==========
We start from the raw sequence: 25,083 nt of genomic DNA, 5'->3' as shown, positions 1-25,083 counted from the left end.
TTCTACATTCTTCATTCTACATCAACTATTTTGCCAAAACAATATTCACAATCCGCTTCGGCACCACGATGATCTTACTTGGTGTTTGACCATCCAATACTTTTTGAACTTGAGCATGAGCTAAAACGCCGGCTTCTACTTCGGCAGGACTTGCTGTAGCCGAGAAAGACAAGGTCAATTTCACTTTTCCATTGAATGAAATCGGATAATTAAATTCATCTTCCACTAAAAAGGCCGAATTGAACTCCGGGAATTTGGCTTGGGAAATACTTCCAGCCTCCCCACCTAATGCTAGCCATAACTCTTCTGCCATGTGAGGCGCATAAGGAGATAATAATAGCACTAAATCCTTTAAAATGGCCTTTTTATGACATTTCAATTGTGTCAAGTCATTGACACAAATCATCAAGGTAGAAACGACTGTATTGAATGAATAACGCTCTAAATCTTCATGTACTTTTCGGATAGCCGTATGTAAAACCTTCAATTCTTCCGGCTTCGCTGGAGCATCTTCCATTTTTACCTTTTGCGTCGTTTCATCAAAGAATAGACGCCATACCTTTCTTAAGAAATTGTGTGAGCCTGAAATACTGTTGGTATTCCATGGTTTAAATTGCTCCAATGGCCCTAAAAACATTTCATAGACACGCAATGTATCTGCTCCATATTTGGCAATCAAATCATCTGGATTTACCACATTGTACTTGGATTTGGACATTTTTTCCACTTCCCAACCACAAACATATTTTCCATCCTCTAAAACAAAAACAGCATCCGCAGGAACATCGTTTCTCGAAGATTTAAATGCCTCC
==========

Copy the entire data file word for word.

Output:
We start from the raw sequence: 25,083 nt of genomic DNA, 5'->3' as shown, positions 1-25,083 counted from the left end.
TTCTACATTCTTCATTCTACATCAACTATTTTGCCAAAACAATATTCACAATCCGCTTCGGCACCACGATGATCTTACTTGGTGTTTGACCATCCAATACTTTTTGAACTTGAGCATGAGCTAAAACGCCGGCTTCTACTTCGGCAGGACTTGCTGTAGCCGAGAAAGACAAGGTCAATTTCACTTTTCCATTGAATGAAATCGGATAATTAAATTCATCTTCCACTAAAAAGGCCGAATTGAACTCCGGGAATTTGGCTTGGGAAATACTTCCAGCCTCCCCACCTAATGCTAGCCATAACTCTTCTGCCATGTGAGGCGCATAAGGAGATAATAATAGCACTAAATCCTTTAAAATGGCCTTTTTATGACATTTCAATTGTGTCAAGTCATTGACACAAATCATCAAGGTAGAAACGACTGTATTGAATGAATAACGCTCTAAATCTTCATGTACTTTTCGGATAGCCGTATGTAAAACCTTCAATTCTTCCGGCTTCGCTGGAGCATCTTCCATTTTTACCTTTTGCGTCGTTTCATCAAAGAATAGACGCCATACCTTTCTTAAGAAATTGTGTGAGCCTGAAATACTGTTGGTATTCCATGGTTTAAATTGCTCCAATGGCCCTAAAAACATTTCATAGACACGCAATGTATCTGCTCCATATTTGGCAATCAAATCATCTGGATTTACCACATTGTACTTGGATTTGGACATTTTTTCCACTTCCCAACCACAAACATATTTTCCATCCTCTAAAACAAAAACAGCATCCGCAGGAACATCGTTTCTCGAAGATTTAAATGCCTCC